I remember the day distinctly. It was the last weekend in August of 2012. I was walking through the crowd at the very first CrossFit competition I had ever attended. Not my own. In fact, this was before I stepped foot into a CrossFit gym. It was a mere week after I had graced the stage at my first and only figure competition. And it was the day I realized that, despite being in the best shape of my life up until that point, I just didn’t stack up to the CrossFit women walking around in their sports bras, spandex shorts, and knee high socks. I wanted to be one of them.
Throughout my weeks of preparation leading up to the figure show, I was very focused on what my scale said, and I weighed in after almost every workout. Though my workouts were challenging and I was consistently pushing myself in the gym, I struggled with nutrition. When I took the stage for the novice figure division on August 18th, 2012, I was at my lightest weight since high school (roughly 142 pounds!) and I felt it. I was excited about my progress, and excited to take the stage, of course, but being both a perfectionist and a bit insecure, I didn’t quite feel that I belonged with the rest of the women. And more than that, I was hungry!
Fast forward nearly two and a half years, and I have gained a whole new outlook on my nutrition, workouts, and body, as well as about 13 pounds. Though maybe there isn’t a significant difference in how I look, there is a *huge* difference in how I feel, and the variations I have noticed in my body and mindset are, in my opinion, life-changing!
For one, before I started CrossFit, I hardly ever truly focused on improving my performance in the gym. For me, it was about going, getting a challenging workout in, and being done with it. Of course I’d vary my routines and increase weight, but I never actually focused on goals of what I could do or how much I could lift, until CrossFit. Now, I have goals out the wazoo, and maintaining focus on these goals has allowed me to become both stronger physically, and more engaged and motivated mentally. My figure competition body couldn’t back squat my body weight or lift 130 pounds over my head, but my CrossFit body sure can!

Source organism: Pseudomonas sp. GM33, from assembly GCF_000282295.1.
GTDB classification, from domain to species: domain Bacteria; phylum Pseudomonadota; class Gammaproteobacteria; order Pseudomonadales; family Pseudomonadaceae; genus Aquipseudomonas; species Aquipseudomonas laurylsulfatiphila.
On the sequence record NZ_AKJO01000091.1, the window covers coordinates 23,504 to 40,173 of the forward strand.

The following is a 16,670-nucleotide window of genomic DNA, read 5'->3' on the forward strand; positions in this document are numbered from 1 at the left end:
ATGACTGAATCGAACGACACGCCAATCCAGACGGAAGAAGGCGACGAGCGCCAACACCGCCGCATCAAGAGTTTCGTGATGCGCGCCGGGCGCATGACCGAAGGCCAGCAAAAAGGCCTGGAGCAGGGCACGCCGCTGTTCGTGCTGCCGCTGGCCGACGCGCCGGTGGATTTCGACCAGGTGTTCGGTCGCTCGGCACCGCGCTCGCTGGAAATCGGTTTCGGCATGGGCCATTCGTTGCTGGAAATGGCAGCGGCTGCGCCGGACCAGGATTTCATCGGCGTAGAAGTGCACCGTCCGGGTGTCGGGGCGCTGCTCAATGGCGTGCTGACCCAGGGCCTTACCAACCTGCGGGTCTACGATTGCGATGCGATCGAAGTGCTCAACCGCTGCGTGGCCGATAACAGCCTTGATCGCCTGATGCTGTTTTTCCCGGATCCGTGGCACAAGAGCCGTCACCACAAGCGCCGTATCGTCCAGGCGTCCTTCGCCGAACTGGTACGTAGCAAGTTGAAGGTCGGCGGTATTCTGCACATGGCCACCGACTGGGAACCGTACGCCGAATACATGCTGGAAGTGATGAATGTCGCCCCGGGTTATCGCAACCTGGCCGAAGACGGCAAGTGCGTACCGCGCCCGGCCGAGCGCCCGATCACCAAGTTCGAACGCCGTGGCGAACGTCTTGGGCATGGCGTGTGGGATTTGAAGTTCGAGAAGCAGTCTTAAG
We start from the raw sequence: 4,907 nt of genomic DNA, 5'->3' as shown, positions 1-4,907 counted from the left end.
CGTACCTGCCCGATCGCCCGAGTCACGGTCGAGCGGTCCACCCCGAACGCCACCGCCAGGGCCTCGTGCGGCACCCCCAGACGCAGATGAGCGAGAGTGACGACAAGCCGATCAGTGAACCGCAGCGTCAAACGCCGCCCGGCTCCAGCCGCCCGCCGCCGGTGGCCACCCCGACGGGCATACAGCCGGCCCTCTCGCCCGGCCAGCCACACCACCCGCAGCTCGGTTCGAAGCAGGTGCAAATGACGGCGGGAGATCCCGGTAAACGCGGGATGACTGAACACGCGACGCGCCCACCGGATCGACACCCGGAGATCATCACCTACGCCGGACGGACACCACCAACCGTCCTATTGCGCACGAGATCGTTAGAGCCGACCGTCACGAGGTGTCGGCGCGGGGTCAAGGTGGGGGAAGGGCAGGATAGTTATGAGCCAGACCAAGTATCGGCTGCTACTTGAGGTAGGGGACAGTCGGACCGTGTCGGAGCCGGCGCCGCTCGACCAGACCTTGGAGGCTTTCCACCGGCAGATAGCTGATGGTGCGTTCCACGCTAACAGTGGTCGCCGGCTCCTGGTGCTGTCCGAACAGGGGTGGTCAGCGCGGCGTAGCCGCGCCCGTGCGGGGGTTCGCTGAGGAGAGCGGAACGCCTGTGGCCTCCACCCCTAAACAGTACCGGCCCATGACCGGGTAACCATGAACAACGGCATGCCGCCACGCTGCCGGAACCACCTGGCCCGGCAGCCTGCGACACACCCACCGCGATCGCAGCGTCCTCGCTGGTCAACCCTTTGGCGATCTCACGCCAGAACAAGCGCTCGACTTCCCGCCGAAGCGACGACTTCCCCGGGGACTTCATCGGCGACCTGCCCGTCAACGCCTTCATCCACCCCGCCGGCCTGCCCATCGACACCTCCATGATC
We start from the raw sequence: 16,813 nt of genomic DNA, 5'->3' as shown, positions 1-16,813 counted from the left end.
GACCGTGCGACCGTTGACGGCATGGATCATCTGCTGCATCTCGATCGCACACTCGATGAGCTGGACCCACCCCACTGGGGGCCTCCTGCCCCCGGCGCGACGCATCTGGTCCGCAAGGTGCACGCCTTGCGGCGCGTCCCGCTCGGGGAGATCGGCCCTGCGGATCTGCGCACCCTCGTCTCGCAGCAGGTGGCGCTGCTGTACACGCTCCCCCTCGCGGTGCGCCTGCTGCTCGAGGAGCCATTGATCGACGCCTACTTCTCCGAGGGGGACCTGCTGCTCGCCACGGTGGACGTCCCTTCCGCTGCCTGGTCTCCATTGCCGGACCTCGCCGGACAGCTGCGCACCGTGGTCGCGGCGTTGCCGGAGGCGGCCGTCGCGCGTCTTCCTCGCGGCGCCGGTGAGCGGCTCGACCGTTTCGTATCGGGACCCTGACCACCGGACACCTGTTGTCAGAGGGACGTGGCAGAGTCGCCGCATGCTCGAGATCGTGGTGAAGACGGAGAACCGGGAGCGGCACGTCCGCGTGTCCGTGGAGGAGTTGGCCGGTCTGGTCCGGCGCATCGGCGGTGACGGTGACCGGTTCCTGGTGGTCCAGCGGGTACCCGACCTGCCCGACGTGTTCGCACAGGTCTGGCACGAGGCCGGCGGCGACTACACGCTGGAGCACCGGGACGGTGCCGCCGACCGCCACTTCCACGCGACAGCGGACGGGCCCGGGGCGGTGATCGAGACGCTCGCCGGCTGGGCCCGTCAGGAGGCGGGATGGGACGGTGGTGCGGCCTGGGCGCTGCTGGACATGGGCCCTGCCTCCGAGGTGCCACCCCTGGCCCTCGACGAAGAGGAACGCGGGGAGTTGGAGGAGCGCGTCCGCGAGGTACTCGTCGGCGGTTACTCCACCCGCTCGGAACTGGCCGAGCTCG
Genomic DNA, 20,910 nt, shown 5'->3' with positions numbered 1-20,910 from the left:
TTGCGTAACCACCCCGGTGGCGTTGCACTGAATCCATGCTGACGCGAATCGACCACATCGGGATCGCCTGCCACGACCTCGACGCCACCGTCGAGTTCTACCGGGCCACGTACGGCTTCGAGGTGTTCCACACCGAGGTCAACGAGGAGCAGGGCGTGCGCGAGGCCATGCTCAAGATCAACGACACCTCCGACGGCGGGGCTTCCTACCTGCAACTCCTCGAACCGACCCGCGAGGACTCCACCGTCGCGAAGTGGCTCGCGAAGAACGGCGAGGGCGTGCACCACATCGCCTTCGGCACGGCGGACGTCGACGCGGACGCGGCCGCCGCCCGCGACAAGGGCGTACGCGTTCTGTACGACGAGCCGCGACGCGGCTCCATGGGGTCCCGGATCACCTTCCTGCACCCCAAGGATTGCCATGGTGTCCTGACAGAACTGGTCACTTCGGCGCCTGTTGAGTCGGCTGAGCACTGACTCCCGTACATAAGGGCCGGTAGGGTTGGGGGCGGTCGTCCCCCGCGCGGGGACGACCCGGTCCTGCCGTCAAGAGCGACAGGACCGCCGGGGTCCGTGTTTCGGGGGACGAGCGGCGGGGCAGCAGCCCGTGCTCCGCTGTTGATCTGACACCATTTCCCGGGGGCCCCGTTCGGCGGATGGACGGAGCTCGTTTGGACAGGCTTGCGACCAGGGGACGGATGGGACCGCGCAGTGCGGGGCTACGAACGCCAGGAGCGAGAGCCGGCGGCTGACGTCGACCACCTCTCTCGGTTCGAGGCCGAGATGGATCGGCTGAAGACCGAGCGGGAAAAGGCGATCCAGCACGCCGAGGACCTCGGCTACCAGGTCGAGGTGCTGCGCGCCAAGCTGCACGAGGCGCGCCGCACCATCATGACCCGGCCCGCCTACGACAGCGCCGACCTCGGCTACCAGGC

Another change? Muscle, baby! Obviously, getting stronger and building muscle go hand in hand. My body is built so that I have a difficult time putting on significant amounts of muscle (if you see me competing on stage again, you better believe it will be the bikini division rather than figure). Even so, I have noticed that through CrossFit, and training to increase my performance, I have been able to build more muscle than I did training specifically to look good in a bikini.
Perhaps the biggest difference in my body is how I choose to nourish it. Struggling through (and cheating on) a restrictive diet in competition prep was not fun. I felt guilty and defeated when I did cheat, and when I was “on” I felt hungry and deprived. Moreover, I thought that was how it was supposed to be for competitors. I was hungry after taking the stage, and in the mindset of deprivation and “I earned this” so I binged on fettuccine alfredo, caesar salad, bread and butter, italian soda, and chocolate cake! Of course there are days now that I don’t eat as clean as I should, but rarely do I feel as hungry and deprived, much less guilty, as I did then. This is for two reasons: the first is that I am actually eating more (surprise!), and the second is that I haven’t put limits on what I can and cannot eat. There is no restriction on my diet. I eat what fuels my workouts, nourishes me, makes me feel good, and what I enjoy. Period.
In short, there have been changes to my body since competing. I am heavier and have a higher percentage of body fat, but I am also stronger, more fit, and in a much better place with my nutrition. I wouldn’t trade my figure competition experience for anything, but I feel quite at home in my CrossFit body. Which is right? The truth is, what’s right is what works for us in the moment. The beautiful thing about health and fitness is it is ever-evolving, so we can continue to try new things and treat our bodies well, and experience health as a dynamic and enriching aspect of life.